When Passion and Purpose Collide: How Landmine Design is Leaving Their Mark on Global Exploitation of Women

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Landmine Design is pulling women and their families out of poverty, setting them on their feet, and giving them an education that no one can take from them. [These women] are in desperate need of a job, and even more desperately in need of education. These are the women LandMine Design exists to serve.
_-Landmine Design Blog_

Tell us a little about Landmine Designs…what’s the story?

Landmine Design is a job creation program employing and educating women living on a former minefield along one of the most trafficked borders on the globe between Cambodia and Thailand.

Women are rolling beads from paper, assembling them into modern designs for you. They’re working from the safety of their homes and being educated in the areas of health & hygiene, financial management, English, and Christian discipleship.

Landmine Design stems from its parent non-proft, LightBridge International. LightBridge International is a Colorado based non-profit serving the orphan and the poor throughout Southeast Asia through financial support, community development projects, sponsorship, education, and Christian discipleship. It was about three years ago, through this work, Landmine Design founders witnessed a need so large they were led to act.

Prior to Landmine Design, women had no options for income or access to education. Vulnerable and desperate, these women would oftentimes subject themselves to the dangers of the border, leaving their children alone for months at a time. This was not an answer and for founders Karla Tillapaugh, Amreitha Jeeva, and Sarah Addy – Landmine Design was.

What’s the mission of Landmine? 

We exist to empower women in poverty through job creation and education. Our goal is sustainability and holistic care for each woman, her family, and greater community.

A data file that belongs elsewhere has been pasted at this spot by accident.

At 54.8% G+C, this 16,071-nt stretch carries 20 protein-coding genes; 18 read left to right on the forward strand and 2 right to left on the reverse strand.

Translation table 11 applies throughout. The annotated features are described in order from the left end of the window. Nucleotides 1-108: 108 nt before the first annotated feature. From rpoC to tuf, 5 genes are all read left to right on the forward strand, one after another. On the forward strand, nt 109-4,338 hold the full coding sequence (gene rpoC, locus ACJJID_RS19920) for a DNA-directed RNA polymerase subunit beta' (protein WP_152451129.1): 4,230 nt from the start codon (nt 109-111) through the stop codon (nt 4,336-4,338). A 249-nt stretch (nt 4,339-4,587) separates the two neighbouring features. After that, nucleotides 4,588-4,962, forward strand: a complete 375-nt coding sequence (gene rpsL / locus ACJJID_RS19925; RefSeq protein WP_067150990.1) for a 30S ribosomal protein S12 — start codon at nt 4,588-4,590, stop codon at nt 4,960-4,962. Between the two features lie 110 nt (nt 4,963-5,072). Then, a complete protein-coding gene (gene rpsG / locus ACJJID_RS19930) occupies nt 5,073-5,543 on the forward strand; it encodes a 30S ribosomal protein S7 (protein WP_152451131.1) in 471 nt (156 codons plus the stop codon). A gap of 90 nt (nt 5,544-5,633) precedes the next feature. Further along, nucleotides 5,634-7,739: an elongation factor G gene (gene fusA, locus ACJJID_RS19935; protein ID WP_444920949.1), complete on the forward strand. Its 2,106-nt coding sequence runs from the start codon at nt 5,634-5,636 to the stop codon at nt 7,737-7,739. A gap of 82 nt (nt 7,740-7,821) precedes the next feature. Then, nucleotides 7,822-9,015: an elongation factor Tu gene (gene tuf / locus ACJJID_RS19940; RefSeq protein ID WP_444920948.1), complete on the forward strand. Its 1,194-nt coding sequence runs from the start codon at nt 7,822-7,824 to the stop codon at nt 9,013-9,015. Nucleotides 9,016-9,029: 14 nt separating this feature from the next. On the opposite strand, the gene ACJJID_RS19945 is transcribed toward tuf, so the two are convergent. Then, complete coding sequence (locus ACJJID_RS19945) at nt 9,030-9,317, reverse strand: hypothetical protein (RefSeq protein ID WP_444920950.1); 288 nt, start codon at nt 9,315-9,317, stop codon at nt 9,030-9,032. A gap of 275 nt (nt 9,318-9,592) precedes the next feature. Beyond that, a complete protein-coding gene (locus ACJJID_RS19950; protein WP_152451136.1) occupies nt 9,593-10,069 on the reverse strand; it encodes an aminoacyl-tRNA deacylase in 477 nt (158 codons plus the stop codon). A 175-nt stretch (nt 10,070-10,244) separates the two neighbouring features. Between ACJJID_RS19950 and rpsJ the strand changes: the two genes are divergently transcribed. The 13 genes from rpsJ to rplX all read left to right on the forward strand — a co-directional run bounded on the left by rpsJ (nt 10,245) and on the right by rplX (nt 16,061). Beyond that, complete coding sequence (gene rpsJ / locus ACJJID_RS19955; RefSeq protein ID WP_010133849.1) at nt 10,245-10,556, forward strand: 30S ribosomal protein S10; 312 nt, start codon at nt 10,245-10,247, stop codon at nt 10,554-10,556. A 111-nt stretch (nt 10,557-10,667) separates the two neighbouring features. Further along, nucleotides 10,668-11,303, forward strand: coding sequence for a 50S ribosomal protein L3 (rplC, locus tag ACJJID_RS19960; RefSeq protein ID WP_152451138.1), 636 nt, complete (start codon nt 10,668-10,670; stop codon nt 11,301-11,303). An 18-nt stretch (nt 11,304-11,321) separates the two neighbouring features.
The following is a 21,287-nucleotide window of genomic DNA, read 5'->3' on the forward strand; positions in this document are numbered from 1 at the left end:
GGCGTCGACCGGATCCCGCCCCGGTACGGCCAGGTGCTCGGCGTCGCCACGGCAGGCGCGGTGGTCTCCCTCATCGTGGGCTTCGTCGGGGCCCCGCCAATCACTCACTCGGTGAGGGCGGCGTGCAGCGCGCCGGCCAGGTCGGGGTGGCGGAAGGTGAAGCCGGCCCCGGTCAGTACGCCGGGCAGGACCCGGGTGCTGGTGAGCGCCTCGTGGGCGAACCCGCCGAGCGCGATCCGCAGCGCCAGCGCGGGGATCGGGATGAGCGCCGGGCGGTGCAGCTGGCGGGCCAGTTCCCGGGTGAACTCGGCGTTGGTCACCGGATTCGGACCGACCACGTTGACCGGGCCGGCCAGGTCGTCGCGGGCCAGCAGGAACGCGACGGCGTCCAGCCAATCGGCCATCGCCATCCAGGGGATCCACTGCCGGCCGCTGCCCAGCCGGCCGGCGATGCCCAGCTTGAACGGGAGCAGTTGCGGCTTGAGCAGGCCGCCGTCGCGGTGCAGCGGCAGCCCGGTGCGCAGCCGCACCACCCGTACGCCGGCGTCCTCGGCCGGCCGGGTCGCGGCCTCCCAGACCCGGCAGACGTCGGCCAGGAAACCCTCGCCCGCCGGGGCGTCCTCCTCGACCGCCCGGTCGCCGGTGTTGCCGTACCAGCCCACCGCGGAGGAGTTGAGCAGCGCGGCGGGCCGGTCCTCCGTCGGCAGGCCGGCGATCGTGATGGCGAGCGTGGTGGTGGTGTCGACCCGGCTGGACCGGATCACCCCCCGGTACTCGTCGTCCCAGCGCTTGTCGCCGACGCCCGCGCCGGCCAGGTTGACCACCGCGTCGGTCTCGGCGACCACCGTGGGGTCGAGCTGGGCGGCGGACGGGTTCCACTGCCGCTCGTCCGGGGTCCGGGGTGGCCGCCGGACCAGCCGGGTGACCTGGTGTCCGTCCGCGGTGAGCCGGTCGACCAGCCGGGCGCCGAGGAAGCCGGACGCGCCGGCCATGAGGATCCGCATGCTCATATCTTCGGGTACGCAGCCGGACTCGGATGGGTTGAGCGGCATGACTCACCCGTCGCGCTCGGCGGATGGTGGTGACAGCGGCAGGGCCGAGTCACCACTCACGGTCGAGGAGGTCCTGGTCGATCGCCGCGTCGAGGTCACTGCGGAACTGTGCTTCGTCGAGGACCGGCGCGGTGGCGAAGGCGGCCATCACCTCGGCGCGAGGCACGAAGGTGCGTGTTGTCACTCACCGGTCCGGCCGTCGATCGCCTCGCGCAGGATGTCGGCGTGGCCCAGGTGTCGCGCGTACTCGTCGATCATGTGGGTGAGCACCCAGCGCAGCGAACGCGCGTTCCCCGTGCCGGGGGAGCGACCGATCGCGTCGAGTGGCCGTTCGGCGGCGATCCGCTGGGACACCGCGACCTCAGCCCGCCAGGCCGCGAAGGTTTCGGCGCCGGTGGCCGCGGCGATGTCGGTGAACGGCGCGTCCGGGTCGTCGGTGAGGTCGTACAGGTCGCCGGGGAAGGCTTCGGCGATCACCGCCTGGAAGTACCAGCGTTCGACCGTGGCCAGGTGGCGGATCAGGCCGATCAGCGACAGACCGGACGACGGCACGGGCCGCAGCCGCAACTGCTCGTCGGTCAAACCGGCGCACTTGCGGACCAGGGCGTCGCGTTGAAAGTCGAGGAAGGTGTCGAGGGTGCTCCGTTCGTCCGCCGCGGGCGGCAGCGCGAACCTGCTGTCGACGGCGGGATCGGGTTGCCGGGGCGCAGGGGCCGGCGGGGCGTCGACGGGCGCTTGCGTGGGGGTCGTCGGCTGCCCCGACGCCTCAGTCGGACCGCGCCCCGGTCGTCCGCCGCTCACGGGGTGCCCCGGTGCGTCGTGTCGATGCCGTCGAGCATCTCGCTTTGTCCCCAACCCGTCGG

Jewelry has always been a beautiful thing, perhaps because it’s not a necessity – we choose it. To see the US choosing this story is a dream come true for us at Landmine Design. 

Where did the name Landmine Designs originate from? 

The MineField Village of Cambodia where we work was one of the most highly concentrated regions of landmines on the globe. These landmines were laid by the Khmer Rouge, who came into power and killed millions of Cambodians from 1975-1979. The land is toxic and many of Cambodia’s people are scarred from explosions. We employ several survivors like Te, 43 years old and a mother of 4, who happily shows off her scars from gunshots and a landmine explosion she survived as a little girl. What the country endured is unfathomable; our name seeks to be a testament to Cambodia’s resilience, strength and collective beauty.

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How did you combine a great cause with great product-in other words, how did you make this work?

That’s such a great question! And I’ll be honest - it has not been easy. As a staff we have learned time and time again what perseverance and patience means…

To start, our founders recognized a dire need for jobs for these vulnerable women. This was the fuel that would carry Landmine Design to its fruition, and is still our fuel everyday. It is so vitally important to operate from the “why?” – it keeps you moving through the many trial and errors that will inevitably come.

This was the fuel that would carry Landmine Design to its fruition, and is still our fuel everyday. It is so vitally important to operate from the “why?” – it keeps you moving through the many trial and errors that will inevitably come. 

The need for employment was evident, but in order to pay the women, profits would need to be incurred. Sustainability is the heart of Landmine Design, for the business and each woman we employ, thus a self-sustaining job creation program was always the dream. Our founders got to dreaming about what could be made and like any good brainstorming session, many ideas were tossed around.  Landmine Design could be producing knitted hats today…! And let me just say I’m so happy we’re not, it is scorching in The MineField Village…

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Inga Swope, a friend traveling with our founders, knew how to make paper beads and had a heart for social enterprise.  She simply began training our 6 original women with this skill. We were also blessed to have Kallie Dovel of 31Bits accompany our founders on a trip to offer her expertise and advice. Today their beads are impeccable, I don’t know how they do it, but let’s just say this was not always the case… Like anything, it took tireless hours of practice to create even a single bead that would stand on its own in a US marketplace. The beads would need to be perfected before design was even considered, a standard that is difficult as a staff to hold these women to in moments, but is done with love for the sustainability of their job and access to education.